Giuliani's business success may harm his political ambitions
At least in terms of his integrity -- one of the principal selling points for the former federal prosecutor’s candidacy -- Giuliani’s career has been unmarred. But any substantial venture into the private sector usually entails associations with less-than-pure individuals and transactions which, at the very least, can be cast in a negative light. If nothing else, Giuliani's extensive and diverse business activities are sure to provide ample fodder for opposition research on the part of any campaign looking to undermine his sterling image.
The starting point for Giuliani's troubles will, of course, be Bernie Kerik, one of Giuliani's closet friends and associates both during his tenure as Mayor (when he rapidly promoted Kerik to Police Commissioner) and afterwards (when he and Kerik were partners in Giuliani-Kerik LLC, an affiliate of Giuliani Partners). After enduring a painfully humiliating week during his doomed nomination for Homeland Security Secretary, which saw one seemingly credible accusation after the next against Kerik ranging from bribery solicitation to substantial mob ties, he was back in the news last week with accusations from New Jersey officials that Kerik, when he was NYC Corrections Commissioner (appointed by Giuliani), accepted kickbacks from a company connected to organized crime in exchange for municipal contracts. That same year, Giuliani made Kerik his Police Commissioner.
But Bernie Kerik is just the starting point, albeit a large one, for Giuliani’s problems. The New York Sun yesterday published an article detailing a failed Giuliani venture in Boca Raton, Florida, where Giuliani's firm was to oversee a much-hyped project to decontaminate the building formerly occupied by The National Enquirer, one of the targets of the 2001 anthrax attack. The project was a failure, and Giuliani’s company was replaced and then ended up in a messy dispute entailing the loss of millions of dollars in fees.
This is hardly a significant scandal, but it illustrates the hazards of Giuliani’s business ventures. As the New York Sun article put it:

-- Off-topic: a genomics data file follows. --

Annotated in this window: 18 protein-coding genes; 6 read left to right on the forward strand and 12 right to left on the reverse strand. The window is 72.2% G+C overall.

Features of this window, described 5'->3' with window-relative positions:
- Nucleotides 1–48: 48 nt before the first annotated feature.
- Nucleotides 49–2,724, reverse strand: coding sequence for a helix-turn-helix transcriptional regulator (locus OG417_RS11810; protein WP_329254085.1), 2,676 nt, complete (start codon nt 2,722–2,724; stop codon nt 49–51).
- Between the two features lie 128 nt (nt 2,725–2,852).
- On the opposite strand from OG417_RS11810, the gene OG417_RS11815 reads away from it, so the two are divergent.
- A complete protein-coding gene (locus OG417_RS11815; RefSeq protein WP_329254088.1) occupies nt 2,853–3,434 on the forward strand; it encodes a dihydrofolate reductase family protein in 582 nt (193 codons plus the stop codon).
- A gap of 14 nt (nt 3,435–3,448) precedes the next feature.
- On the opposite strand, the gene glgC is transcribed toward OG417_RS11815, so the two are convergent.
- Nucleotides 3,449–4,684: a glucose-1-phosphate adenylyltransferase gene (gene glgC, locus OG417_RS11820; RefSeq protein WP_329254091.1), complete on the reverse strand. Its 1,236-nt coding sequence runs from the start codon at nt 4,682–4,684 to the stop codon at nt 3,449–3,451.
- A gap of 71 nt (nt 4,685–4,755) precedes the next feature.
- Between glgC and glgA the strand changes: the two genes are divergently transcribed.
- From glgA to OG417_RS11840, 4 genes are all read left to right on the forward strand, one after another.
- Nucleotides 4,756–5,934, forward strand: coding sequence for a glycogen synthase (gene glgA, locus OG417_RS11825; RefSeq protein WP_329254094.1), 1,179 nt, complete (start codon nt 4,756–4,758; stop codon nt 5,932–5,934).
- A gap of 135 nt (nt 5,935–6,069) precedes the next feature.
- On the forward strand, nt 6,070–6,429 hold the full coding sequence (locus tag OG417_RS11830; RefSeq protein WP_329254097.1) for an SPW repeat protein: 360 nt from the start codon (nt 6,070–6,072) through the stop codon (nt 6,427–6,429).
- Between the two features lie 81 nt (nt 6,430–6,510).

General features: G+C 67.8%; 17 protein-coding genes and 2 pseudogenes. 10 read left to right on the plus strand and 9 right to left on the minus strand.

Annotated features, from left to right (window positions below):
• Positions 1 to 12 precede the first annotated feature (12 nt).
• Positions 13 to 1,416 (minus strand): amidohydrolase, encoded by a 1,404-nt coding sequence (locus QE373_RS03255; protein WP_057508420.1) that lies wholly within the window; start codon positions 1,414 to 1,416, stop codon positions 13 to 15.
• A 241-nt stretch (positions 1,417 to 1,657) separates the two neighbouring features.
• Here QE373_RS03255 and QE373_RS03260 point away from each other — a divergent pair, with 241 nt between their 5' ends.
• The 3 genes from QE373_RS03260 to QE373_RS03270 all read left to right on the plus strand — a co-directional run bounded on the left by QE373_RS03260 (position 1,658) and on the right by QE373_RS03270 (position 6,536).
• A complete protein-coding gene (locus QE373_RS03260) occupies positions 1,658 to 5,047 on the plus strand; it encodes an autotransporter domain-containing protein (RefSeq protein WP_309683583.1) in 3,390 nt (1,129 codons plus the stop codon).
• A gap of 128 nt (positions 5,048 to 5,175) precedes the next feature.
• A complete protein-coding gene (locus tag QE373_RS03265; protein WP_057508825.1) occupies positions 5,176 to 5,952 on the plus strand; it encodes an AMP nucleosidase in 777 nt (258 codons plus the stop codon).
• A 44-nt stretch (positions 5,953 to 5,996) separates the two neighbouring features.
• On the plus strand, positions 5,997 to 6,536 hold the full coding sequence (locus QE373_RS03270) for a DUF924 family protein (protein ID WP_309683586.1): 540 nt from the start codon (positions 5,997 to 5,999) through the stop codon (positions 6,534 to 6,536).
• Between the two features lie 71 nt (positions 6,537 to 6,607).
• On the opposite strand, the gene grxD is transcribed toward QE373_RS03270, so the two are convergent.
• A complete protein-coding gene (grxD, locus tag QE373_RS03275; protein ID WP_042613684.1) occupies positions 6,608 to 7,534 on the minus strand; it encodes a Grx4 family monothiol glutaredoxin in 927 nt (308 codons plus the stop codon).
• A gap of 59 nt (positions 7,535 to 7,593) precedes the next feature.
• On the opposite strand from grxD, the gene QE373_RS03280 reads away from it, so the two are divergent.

[T]he ensuing contract dispute, and the fact that Bio-One has never been paid for its efforts, could contribute to questions about Mr. Giuliani's management of his business endeavors since leaving office at the end of 2001. If Mr. Giuliani goes ahead with a possible bid for the Republican presidential nomination in 2008, his business ventures, which are far flung and include legal and consulting work, are likely to come under increased scrutiny. Already, he has drawn critical press attention for his consulting work on anti-crime initiatives in Mexico City and his ties to a for-profit vocational college in Kentucky that recently shut down due to financial difficulties.
Giuliani made the choice to be out of the spotlight pursuing these business ventures while potential rivals like John McCain and George Allen are prominently inserting themselves in the news and will continue to do so. That is a disadvantage which the very well-known Giuliani could likely overcome. But for a politician whose biggest selling points are his integrity and attributes of leadership and management, close ties with intensely corrupt individuals like Bernie Kerik and a growing list of failed, messy business disputes would seem to pose some very serious problems for his candidacy.